Monday, November 7, 2011
Our SustainAPPLE Campus Community
Like the glorious moment of crawling into bed after a mid-summer, 14-hour day outside in the heat, this time of year is a welcome break for those of us in the business of growing (in this region, that is). With the peace of mind that garlic and cover crops will take over for the winter, our volunteers will help us with our last harvests in the coming weeks, and that our next grant proposal has been submitted, we are able to kick back and reflect on the wonder of our first growing season.
Sure, project progress is visible to passersby in the clean lines of the patio and carefully built cedar beds, but for those of us deeply invested in the mission of the garden, the real measure of progress takes a different form. That form recently came to our attention in the shape of an apple.
Symbolically, apples carry a long line of lure about health, knowledge, tradition and cultivation. Certain things are deemed "as American as apple pie." Some believe that "an apple a day keeps the doctor away" while others associate the fruit with temptation, places in space and time, and a simple, healthy addition to school lunch.
For us, apples seemed like the perfect seasonal offering for our First Annual Harvest Festival. The day before the event, the whole garden gang was invited along on my family's annual October trip to Larriland Farms - which in and of itself was a magical realization that my family life and career path had officially merged to become a lifestyle rich in relationships, rooted in the same soil. Despite the pressure of midterms, deadlines and milestones still looming, project president Allison Lily (pictured) picked enough apples to fill baskets for the raffle and fill the bellies of festival attendees while I watched my little niece enjoy her first handfuls of apple fritters.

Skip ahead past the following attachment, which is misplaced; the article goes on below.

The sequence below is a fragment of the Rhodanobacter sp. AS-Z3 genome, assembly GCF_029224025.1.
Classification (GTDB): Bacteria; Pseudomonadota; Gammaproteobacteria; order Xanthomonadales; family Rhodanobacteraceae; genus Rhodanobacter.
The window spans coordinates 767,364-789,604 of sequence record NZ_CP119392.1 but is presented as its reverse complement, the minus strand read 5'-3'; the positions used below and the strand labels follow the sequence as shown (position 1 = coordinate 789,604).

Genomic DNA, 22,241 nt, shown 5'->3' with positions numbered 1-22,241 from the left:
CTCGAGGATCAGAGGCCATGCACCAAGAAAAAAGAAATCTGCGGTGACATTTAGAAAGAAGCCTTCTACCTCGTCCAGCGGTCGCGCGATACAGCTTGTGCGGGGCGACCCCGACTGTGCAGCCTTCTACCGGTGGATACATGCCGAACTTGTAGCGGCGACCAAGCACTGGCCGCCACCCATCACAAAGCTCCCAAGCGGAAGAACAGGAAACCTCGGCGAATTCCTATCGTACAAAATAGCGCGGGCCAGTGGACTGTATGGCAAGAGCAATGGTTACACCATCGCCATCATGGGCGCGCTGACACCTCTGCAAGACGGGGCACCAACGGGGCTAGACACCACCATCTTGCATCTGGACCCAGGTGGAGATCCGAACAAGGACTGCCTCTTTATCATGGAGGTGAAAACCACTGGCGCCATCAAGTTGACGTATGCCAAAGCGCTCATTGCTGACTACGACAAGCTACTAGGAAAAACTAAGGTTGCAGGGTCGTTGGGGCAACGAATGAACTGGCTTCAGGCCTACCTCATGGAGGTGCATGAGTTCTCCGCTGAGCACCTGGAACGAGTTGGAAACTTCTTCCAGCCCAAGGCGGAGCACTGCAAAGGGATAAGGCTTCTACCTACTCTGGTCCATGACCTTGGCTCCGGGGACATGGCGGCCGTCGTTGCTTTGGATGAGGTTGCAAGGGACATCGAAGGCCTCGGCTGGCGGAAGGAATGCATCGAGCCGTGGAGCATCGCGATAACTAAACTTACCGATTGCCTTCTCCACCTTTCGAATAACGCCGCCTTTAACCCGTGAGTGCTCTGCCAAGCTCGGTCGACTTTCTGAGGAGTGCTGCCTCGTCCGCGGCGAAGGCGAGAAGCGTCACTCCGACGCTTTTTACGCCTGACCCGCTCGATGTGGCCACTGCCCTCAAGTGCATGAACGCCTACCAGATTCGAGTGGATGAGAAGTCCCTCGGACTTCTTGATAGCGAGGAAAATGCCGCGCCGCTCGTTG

On the day of the festival, students and staff hung around eating apples. Delicious, raw, whole, freshly-picked apples. Sure, they weren't from our young apple trees on site - but someday they will be. And someday - perhaps even next year - the land in front of Eppley Recreation Center will transition from turf to the orchard of our dreams/blueprints. Our hillside apple trees will be the first of dozens in this particular corner of an edible campus and our garden gang will hand the land over to the next group of pioneering of Public Health Gardeners and sleep easy knowing we left this land far more productive than we found it.
What I'm trying to say is that the true fruits of are labor are only just beginning to reveal themselves. As proud as we are of the construction progress and yields of this first year, we are far more proud of the future and potential that this little patch of land will go on to provide. We truly believe that every student who participates in this living classroom will garner an appreciation for that which this university was originally founded: agriculture and the exchange of knowledge about it.
And who knows, maybe future University of Maryland students will even be able to bring home enough campus-fresh apples for Thanksgiving pies.